Exporters hope China and New Zealand can keep politics out of their long-standing trade relationship.
It comes after the government has joined a group of United States allies who are pointing the finger at China for sponsoring cybercriminal activities around the world.
An analyst has suggested New Zealand may face trade ramifications from the clash, but the export and agricultural sectors hope the impact will be limited.
Export New Zealand executive director Catherine Beard said the government’s decision to condemn China for cybercrime was a necessary but difficult step.
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“I think New Zealand really has no choice but to speak up when we discover that kind of activity. It’s the kind of thing I don’t think New Zealand would do to any other country.”
Beard said the trade ramifications of the government’s stance were a major concern, but she hoped the two countries could keep politics and trade separate.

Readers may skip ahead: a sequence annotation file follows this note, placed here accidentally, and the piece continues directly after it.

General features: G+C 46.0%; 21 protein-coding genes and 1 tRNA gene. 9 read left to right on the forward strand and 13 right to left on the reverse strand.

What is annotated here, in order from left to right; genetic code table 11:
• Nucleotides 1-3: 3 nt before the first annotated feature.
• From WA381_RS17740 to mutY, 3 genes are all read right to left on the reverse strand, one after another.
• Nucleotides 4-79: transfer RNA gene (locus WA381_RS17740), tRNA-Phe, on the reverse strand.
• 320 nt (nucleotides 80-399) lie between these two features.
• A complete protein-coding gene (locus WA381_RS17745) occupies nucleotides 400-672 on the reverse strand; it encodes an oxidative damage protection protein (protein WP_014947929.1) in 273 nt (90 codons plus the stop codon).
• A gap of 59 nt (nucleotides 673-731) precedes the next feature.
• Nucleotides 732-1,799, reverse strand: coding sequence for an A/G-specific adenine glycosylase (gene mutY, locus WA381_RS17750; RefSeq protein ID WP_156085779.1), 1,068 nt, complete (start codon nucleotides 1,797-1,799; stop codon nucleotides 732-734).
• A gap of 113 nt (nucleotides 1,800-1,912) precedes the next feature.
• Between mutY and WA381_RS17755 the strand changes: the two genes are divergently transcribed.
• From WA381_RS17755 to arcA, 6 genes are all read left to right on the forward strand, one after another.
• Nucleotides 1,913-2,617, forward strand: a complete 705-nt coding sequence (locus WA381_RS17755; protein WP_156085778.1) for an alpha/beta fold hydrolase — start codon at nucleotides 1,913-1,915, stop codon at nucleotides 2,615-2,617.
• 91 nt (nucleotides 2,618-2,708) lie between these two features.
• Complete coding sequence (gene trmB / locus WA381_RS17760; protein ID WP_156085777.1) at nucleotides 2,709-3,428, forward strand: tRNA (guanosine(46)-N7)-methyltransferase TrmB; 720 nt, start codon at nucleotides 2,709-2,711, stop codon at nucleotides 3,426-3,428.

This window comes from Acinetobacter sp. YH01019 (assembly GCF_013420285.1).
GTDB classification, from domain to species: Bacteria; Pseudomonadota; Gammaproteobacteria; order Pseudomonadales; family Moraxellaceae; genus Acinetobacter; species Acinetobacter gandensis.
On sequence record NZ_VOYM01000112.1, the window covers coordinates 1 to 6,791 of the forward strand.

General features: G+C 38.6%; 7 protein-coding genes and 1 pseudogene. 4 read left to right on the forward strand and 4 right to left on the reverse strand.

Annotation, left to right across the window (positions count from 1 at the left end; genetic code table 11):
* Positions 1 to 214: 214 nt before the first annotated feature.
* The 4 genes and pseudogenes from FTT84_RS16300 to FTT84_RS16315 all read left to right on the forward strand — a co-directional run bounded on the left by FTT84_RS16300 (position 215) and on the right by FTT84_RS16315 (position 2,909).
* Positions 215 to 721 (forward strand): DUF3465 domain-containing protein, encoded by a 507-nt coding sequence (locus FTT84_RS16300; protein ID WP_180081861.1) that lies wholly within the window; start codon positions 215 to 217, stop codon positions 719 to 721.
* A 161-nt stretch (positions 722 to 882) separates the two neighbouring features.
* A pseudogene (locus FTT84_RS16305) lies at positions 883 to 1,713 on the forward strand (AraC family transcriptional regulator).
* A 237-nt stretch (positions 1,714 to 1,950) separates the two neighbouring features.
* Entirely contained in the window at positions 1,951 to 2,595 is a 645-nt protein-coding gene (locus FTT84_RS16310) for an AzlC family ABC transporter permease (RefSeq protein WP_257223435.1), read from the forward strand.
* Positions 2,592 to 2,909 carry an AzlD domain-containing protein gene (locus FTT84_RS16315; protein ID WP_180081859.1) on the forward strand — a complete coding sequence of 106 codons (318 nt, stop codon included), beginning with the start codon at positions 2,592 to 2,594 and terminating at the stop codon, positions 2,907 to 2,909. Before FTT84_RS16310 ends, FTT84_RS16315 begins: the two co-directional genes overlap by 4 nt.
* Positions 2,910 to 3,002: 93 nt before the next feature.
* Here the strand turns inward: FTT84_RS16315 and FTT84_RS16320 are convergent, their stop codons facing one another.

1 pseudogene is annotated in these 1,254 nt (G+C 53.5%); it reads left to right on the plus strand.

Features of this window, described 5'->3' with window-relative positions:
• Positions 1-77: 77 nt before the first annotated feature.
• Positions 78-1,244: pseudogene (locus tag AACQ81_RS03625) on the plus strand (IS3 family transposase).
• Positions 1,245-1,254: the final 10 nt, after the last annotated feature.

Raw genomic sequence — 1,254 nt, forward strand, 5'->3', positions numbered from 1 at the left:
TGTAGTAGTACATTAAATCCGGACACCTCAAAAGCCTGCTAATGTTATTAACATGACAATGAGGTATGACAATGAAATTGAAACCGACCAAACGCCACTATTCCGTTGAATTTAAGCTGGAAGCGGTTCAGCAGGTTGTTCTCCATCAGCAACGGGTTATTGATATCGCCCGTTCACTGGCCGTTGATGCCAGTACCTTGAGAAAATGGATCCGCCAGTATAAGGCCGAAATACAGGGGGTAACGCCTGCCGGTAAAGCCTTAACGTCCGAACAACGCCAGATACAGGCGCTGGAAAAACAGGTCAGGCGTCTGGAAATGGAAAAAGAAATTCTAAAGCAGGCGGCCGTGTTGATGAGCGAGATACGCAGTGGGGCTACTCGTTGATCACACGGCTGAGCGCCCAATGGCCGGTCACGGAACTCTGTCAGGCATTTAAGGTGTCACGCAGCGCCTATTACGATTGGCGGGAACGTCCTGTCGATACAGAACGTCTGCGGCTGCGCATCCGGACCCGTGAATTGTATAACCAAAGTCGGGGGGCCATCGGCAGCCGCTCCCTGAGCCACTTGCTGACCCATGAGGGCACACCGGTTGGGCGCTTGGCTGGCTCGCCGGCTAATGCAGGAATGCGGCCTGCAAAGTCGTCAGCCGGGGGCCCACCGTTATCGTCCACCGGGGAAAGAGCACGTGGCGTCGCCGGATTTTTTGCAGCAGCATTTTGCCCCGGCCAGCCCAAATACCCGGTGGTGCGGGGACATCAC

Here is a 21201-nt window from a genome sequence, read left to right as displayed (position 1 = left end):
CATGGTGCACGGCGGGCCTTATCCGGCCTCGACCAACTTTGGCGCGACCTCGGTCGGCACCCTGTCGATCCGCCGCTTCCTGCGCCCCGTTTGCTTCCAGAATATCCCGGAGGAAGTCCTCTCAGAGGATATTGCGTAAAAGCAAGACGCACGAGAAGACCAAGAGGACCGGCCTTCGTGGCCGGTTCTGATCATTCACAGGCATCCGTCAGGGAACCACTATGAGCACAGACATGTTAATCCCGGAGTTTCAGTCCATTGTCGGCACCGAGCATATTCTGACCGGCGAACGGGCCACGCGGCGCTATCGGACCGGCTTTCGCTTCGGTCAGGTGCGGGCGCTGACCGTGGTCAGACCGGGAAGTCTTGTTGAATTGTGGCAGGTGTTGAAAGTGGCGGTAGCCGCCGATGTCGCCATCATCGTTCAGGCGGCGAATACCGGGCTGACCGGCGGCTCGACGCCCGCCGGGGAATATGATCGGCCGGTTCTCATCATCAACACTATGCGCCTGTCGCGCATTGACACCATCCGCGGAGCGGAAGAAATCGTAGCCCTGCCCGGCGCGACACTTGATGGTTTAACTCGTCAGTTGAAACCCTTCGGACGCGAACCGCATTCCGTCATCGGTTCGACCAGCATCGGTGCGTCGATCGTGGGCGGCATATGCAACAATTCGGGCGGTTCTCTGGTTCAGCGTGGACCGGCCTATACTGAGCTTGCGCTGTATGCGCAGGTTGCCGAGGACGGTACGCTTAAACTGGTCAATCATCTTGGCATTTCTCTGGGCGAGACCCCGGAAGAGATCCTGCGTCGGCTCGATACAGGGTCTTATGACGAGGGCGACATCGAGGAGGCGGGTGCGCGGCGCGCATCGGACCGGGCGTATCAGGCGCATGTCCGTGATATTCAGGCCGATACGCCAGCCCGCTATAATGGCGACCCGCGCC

“We hope that we can voice our concerns about problems without affecting trade and that we can still continue to work with each other and supply each other’s markets.”
Former trade negotiator and diplomat Charles Finny, a chief negotiator of the China-New Zealand free trade agreement in 2008, said that while GCSB Secretary Andrew Little’s statement about the hacking was unusually firm and sharp, he would be surprised if there were serious consequences. as a result.
“If we were the only country to criticize China in this space, I could see a vulnerability, but why would China want to take revenge on New Zealand when others are saying the exact same thing? So I think the fact that we’re in such a great company gives me some comfort.”
Federated Farmers national president and trade spokesman Andrew Hoggard also remained optimistic.
“I think to me it shows that we have an independent foreign policy. We call things as we see them, but I also hope we can keep politics and stuff out of the trade, especially the food trade.”
Beard said there was a lot at stake if the trade relationship deteriorated. China absorbed more than $19 billion in New Zealand exports in the 12 months to June last year.
“Our exporters do have options, they don’t have all their trade in one market. But China is a very valuable market for us and we would not like to see that change.”
The Chinese embassy in New Zealand calls the allegations of cyber criminals unfounded and irresponsible.
It has directly objected to the government, urging it to stop mud-slinging and renounce its Cold War mentality.
Little has declined interviews, a spokesperson says his statement was complete.